• You are here:
  • News & Events
  • News
  • D.C. Legal Services Community Relaunches Housing Right to Counsel Project
  • Print Page

D.C. Legal Services Community Relaunches Housing Right to Counsel Project

November 02, 2023

Today Legal Aid DC announced the relaunch of the Housing Right to Counsel Project, a joint initiative that includes the D.C. Bar Pro Bono Center, Bread for the City, Legal Counsel for the Elderly, Neighborhood Legal Services Program, and Rising for Justice.

The Housing Right to Counsel Project, which is also supported by the D.C. Access to Justice Commission and the DC Bar Foundation, provides free legal services to low-income District residents with housing subsidies who are facing eviction. The project pairs tenants with a volunteer lawyer from one of 19 participating law firms across the District, as well as from pro bono programs of the D.C. Office of the Attorney General and the federal government.

The relaunch of the Housing Right to Counsel Project coincides with a housing affordability crisis in the District. Between January 2022 and January 2023, scheduled evictions increased 250 percent, according to data from the U.S. Marshals Service. But fewer than 15 percent of tenants at eviction hearings have legal representation, compared to 95 percent of landlords.

Over the last year, “Legal Aid has seen a 50 percent increase in calls for eviction cases, with low-income Black and Brown residents bearing the brunt of the District’s housing affordability crisis. Legal services providers across the District have drastically increased our efforts to help low-income residents, but we know that there is a large unmet need,” said Legal Aid DC Executive Director Vikram Swaruup.

“That’s why we are reinvigorating and strengthening this project that uses collective action — from legal services providers to law firms — to support our community, enable residents to access legal services to help assert their rights, and help ensure that more District residents can stay in their homes,” Swaruup added.

Kelli Neptune, executive director of the D.C. Bar Pro Bono Center, said “every tenant, regardless of their ability to pay, deserves legal representation when a basic human need, like shelter, is at risk.”

“Through the Housing Right to Counsel Project, represented tenants can navigate the complex maze of the legal system, making housing security in the District of Columbia a reality,” Neptune said. “With the support of dedicated pro bono attorneys, the Housing Right to Counsel Project will not only prevent homelessness for many Washingtonians, but also preserve dignity and restore faith in the judicial system.”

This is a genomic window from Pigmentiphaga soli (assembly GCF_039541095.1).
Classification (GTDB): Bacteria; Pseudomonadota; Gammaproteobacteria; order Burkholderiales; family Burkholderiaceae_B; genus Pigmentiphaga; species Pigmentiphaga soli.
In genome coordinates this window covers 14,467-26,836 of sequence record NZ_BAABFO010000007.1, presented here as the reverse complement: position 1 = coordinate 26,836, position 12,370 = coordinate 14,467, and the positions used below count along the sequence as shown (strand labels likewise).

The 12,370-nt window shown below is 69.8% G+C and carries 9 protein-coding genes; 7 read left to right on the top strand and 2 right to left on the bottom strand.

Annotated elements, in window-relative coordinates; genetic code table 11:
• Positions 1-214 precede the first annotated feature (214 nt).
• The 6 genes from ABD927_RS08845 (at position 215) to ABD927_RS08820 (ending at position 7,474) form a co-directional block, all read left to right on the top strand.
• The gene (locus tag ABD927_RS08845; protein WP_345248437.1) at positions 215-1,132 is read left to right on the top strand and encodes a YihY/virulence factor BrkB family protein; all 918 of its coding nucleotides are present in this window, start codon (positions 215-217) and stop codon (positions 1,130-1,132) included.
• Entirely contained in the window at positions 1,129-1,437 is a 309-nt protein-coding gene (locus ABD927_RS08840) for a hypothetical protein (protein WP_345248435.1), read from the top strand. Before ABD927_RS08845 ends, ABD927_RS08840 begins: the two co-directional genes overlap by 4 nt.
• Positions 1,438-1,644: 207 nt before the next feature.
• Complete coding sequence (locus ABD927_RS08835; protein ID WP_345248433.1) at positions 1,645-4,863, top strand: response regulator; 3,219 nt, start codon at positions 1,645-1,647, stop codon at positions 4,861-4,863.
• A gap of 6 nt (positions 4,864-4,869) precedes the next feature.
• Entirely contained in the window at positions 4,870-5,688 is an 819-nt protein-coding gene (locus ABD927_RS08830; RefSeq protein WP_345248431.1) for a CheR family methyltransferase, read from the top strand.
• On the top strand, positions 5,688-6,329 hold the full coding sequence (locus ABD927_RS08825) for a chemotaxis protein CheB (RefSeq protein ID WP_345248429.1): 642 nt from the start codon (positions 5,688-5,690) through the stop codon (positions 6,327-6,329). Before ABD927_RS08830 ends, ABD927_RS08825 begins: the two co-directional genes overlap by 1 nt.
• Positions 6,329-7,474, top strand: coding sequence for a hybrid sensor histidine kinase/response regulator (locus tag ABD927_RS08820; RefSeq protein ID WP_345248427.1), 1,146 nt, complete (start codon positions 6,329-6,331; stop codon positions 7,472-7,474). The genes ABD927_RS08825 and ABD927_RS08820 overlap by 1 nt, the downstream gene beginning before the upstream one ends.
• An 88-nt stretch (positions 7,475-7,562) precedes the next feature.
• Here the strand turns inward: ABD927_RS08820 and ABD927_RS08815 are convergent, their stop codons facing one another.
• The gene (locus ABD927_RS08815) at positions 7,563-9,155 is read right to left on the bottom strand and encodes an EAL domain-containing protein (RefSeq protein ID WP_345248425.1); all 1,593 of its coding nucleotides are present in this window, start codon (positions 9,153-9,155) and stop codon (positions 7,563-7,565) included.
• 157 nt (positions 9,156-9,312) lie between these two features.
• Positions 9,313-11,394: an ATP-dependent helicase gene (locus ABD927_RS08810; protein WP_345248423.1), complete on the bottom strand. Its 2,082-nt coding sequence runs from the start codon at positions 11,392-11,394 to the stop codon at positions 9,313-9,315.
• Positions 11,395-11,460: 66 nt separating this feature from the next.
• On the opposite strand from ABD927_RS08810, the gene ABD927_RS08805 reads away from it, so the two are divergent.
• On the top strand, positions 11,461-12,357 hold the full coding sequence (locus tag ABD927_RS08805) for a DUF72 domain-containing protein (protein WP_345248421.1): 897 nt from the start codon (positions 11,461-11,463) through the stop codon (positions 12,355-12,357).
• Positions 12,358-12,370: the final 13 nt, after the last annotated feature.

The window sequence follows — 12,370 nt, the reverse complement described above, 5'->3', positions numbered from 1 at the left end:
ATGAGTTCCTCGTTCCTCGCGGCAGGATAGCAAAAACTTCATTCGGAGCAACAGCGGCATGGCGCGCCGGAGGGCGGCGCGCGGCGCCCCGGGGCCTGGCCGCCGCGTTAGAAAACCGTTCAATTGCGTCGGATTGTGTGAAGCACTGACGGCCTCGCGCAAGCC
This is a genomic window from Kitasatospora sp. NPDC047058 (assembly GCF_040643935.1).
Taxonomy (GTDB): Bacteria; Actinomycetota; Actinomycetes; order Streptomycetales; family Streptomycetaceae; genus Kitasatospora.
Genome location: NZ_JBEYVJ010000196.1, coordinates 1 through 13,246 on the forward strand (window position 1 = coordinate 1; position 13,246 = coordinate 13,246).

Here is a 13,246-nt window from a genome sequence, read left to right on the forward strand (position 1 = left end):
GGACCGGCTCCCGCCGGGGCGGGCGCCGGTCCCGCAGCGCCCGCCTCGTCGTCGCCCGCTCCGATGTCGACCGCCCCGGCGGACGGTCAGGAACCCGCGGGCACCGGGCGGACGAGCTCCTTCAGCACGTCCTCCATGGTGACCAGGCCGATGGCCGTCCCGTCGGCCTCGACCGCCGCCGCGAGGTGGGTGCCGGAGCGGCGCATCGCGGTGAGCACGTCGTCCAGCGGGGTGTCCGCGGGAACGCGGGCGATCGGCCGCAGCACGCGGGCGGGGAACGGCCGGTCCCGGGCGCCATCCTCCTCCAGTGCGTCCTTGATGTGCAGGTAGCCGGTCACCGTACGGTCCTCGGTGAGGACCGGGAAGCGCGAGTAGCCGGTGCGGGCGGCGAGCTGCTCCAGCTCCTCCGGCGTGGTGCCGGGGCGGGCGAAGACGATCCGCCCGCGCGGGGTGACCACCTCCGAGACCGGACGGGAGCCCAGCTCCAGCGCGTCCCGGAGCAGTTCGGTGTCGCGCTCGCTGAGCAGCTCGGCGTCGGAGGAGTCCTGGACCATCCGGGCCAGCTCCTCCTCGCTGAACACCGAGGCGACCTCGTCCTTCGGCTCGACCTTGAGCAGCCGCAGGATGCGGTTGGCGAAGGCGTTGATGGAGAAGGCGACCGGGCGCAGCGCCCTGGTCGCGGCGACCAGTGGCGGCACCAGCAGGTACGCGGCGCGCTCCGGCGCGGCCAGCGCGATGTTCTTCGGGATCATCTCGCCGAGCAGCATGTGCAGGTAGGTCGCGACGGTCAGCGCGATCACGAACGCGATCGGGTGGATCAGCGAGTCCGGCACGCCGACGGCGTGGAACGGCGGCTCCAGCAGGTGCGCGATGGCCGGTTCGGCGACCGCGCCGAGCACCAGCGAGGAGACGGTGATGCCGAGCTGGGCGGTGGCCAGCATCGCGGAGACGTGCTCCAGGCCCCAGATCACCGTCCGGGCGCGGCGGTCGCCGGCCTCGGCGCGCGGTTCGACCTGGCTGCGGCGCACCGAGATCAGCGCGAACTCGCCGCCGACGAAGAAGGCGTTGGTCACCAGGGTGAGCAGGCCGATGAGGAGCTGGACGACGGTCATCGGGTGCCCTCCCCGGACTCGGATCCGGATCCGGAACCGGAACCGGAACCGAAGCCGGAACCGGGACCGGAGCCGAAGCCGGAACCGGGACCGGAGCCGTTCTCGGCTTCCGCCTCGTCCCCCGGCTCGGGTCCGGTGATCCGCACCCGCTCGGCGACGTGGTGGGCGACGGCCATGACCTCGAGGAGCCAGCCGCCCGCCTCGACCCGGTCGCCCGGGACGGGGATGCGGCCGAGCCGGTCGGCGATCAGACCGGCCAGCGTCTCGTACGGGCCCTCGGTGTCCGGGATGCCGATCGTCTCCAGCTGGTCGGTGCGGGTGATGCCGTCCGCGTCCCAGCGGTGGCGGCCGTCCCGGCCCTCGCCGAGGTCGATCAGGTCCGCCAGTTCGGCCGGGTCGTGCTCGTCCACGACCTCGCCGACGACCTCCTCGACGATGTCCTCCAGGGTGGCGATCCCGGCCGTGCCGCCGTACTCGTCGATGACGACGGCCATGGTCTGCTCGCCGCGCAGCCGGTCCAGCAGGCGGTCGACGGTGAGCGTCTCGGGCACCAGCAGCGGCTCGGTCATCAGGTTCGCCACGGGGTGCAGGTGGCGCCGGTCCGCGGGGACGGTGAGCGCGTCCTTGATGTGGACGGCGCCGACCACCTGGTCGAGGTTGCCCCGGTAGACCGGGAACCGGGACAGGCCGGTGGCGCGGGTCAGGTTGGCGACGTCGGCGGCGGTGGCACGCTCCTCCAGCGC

Between 2016 and 2019, more than 300 District residents received a lawyer through the Housing Right to Counsel Project, but during the pandemic the city’s eviction moratorium prevented eviction filings, diminishing the immediate need for the project.

To restart the program, legal services providers will send letters guaranteeing counsel to one out of every six tenants with subsidies against whom a publicly available eviction case has been filed and scheduled for November and December 2023.

Click here to learn more about the project.

Recent News


June 17, 2024

D.C. Bar Communities Announce Lawyer of the Year Awardees

The D.C. Bar Communities are recognizing 12 Communities members for their leadership in their respective practice areas, excellence in their professional and personal lives, and dedication to the mission of the D.C. Bar and its Communities.

Washington Lawyer

June 12, 2024

Washington Lawyer Wins Second Dateline Award

The D.C. Bar’s Washington Lawyer magazine continues to be recognized for journalism excellence, winning a Dateline Award from the Washington, D.C., chapter of the Society of Professional Journalists (SPJDC) during its annual awards dinner on June 11 at the National Press Club.

D.C. Superior Court

June 11, 2024

Superior Court Amends Civil, Criminal Procedure Rules

On June 10 the Superior Court of the District of Columbia issued Promulgation Order 24-02 amending Rules of Civil Procedure 4, 6, 15, and 84 as well as Promulgation Order 24-03 amending Rules of Criminal Procedure 16, 45, and 62.